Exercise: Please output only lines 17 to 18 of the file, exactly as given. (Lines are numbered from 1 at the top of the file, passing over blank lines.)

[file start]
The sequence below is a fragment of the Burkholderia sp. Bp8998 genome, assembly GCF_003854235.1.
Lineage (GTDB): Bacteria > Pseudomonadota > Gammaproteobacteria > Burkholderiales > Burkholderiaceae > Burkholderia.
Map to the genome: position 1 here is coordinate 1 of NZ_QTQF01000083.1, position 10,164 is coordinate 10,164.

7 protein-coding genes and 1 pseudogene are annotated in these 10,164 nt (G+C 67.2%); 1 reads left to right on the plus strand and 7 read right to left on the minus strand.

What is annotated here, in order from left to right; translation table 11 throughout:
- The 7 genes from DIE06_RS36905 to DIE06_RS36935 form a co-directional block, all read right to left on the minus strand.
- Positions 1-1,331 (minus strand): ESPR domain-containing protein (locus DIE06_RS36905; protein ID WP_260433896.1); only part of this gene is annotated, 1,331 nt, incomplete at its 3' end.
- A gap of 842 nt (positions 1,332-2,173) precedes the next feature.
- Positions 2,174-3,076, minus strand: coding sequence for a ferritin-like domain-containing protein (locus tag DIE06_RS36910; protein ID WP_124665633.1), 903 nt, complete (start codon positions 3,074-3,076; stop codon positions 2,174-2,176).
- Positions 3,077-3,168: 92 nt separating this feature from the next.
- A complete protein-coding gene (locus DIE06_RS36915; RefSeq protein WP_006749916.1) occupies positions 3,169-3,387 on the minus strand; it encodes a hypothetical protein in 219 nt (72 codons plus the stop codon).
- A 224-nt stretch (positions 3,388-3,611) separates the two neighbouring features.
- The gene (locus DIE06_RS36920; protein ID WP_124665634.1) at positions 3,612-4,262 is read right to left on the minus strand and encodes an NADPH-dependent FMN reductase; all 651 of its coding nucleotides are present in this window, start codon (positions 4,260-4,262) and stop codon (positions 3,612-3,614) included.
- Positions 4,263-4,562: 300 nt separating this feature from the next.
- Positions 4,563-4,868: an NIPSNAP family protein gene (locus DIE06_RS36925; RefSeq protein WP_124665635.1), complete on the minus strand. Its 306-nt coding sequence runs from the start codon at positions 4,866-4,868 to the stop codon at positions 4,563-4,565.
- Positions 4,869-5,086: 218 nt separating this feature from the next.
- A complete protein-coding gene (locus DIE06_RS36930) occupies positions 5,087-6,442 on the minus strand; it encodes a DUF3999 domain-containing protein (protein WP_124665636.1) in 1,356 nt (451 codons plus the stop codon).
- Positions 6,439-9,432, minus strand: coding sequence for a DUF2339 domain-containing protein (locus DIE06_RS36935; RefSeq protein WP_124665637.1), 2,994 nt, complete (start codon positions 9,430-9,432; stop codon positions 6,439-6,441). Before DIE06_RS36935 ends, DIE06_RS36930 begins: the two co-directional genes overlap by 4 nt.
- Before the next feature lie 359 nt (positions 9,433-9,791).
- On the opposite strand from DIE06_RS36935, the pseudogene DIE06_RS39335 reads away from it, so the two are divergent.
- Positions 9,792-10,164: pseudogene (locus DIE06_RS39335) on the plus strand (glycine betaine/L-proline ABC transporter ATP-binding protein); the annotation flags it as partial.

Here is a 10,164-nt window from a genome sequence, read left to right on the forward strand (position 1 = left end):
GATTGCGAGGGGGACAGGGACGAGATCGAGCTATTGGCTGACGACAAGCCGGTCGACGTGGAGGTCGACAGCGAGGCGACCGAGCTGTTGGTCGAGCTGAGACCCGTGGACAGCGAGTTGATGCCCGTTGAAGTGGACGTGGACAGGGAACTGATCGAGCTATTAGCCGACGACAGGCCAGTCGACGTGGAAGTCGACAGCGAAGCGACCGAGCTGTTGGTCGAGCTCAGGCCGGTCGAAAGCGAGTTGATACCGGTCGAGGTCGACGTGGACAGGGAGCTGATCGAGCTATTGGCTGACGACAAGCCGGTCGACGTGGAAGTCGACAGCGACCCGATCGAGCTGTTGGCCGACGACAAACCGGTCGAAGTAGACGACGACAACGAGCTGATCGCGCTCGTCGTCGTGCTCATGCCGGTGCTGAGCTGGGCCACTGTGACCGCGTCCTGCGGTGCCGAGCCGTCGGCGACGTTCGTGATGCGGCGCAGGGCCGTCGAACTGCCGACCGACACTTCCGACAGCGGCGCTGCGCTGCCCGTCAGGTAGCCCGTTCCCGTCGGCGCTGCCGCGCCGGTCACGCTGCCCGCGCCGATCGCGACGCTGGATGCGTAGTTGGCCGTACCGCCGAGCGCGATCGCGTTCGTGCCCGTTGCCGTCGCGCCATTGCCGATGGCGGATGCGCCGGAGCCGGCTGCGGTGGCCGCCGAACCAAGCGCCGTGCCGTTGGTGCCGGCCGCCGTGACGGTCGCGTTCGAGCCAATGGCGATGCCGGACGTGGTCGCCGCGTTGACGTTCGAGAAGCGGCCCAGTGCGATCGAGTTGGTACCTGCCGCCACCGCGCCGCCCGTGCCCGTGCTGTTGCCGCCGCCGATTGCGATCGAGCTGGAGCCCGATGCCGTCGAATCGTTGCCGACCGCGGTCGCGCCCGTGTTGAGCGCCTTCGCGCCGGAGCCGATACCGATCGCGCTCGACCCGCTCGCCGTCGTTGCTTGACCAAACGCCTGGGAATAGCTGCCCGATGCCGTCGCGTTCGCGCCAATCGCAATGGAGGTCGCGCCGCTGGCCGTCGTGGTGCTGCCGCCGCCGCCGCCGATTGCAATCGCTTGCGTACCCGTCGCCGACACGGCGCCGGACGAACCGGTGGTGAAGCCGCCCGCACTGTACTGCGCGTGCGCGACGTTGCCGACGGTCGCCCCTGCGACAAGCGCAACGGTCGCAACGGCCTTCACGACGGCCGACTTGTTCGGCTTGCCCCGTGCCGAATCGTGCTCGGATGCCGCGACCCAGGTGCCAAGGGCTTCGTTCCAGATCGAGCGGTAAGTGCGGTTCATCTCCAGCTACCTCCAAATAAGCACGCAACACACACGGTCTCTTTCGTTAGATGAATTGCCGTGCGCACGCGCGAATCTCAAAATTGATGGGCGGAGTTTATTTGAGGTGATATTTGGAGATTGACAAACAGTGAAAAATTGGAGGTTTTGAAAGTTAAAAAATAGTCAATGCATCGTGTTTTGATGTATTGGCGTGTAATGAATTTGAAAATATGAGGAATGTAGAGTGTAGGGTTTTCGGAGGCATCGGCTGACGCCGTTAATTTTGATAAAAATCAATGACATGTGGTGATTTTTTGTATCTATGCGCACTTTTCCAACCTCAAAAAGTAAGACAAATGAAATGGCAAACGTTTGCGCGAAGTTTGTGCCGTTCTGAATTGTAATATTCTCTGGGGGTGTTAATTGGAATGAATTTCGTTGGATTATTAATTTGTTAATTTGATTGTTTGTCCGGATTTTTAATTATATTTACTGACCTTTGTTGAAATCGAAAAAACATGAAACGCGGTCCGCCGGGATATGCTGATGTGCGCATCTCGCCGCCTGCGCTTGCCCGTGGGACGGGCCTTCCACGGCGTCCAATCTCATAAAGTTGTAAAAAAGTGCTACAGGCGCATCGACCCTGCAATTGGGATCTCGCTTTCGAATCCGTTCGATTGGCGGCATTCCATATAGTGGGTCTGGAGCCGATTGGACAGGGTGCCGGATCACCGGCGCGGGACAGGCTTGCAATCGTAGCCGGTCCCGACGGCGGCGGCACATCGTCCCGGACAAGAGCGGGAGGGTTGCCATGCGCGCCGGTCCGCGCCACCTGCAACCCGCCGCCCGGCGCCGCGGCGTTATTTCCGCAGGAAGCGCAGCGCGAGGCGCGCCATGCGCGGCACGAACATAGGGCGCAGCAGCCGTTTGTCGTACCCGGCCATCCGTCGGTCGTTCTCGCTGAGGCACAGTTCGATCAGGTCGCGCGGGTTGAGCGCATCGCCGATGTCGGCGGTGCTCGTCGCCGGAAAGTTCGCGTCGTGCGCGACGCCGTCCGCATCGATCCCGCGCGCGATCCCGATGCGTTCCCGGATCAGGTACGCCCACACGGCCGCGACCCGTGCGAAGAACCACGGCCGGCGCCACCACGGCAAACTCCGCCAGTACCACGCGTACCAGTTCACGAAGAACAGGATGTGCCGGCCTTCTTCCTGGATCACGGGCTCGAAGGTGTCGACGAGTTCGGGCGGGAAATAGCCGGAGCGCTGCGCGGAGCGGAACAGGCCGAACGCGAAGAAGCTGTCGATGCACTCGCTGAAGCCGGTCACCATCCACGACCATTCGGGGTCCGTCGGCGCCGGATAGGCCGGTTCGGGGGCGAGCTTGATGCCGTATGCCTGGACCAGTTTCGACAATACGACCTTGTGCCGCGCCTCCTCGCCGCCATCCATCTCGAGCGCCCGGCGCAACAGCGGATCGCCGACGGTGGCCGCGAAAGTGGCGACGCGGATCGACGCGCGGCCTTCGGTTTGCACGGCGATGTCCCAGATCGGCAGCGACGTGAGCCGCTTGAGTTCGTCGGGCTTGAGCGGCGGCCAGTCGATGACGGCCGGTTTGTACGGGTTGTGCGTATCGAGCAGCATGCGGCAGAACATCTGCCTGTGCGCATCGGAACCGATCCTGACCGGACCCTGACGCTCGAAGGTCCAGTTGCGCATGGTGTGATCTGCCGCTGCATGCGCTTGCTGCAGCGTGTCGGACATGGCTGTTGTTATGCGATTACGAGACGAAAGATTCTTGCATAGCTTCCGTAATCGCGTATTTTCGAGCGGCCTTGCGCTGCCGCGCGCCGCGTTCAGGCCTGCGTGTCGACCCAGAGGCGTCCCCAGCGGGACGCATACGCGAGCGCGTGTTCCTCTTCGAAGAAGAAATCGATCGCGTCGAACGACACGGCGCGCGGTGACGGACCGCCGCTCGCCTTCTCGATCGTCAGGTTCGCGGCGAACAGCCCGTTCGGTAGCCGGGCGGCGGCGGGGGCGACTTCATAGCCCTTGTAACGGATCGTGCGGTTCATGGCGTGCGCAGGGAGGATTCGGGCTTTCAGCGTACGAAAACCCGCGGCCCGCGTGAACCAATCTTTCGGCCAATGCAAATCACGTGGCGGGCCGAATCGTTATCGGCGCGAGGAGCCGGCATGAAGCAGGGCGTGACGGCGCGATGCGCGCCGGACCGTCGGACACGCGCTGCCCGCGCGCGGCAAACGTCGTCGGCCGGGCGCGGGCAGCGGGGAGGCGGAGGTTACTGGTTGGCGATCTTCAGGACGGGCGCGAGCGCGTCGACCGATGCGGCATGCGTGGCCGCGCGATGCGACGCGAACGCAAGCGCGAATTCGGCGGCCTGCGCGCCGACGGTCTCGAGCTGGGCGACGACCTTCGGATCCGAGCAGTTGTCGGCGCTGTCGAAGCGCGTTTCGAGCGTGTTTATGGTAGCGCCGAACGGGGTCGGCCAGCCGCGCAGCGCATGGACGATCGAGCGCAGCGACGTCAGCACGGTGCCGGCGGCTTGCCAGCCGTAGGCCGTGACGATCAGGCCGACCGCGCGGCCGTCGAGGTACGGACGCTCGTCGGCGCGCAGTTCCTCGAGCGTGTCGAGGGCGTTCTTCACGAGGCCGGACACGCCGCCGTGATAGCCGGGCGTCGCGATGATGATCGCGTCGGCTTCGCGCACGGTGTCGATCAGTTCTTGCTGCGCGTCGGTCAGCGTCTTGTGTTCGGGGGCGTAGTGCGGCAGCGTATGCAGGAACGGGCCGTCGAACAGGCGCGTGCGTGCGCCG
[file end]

- A complete protein-coding gene (locus DIE06_RS36930) occupies positions 5,087-6,442 on the minus strand; it encodes a DUF3999 domain-containing protein (protein WP_124665636.1) in 1,356 nt (451 codons plus the stop codon).
- Positions 6,439-9,432, minus strand: coding sequence for a DUF2339 domain-containing protein (locus DIE06_RS36935; RefSeq protein WP_124665637.1), 2,994 nt, complete (start codon positions 9,430-9,432; stop codon positions 6,439-6,441). Before DIE06_RS36935 ends, DIE06_RS36930 begins: the two co-directional genes overlap by 4 nt.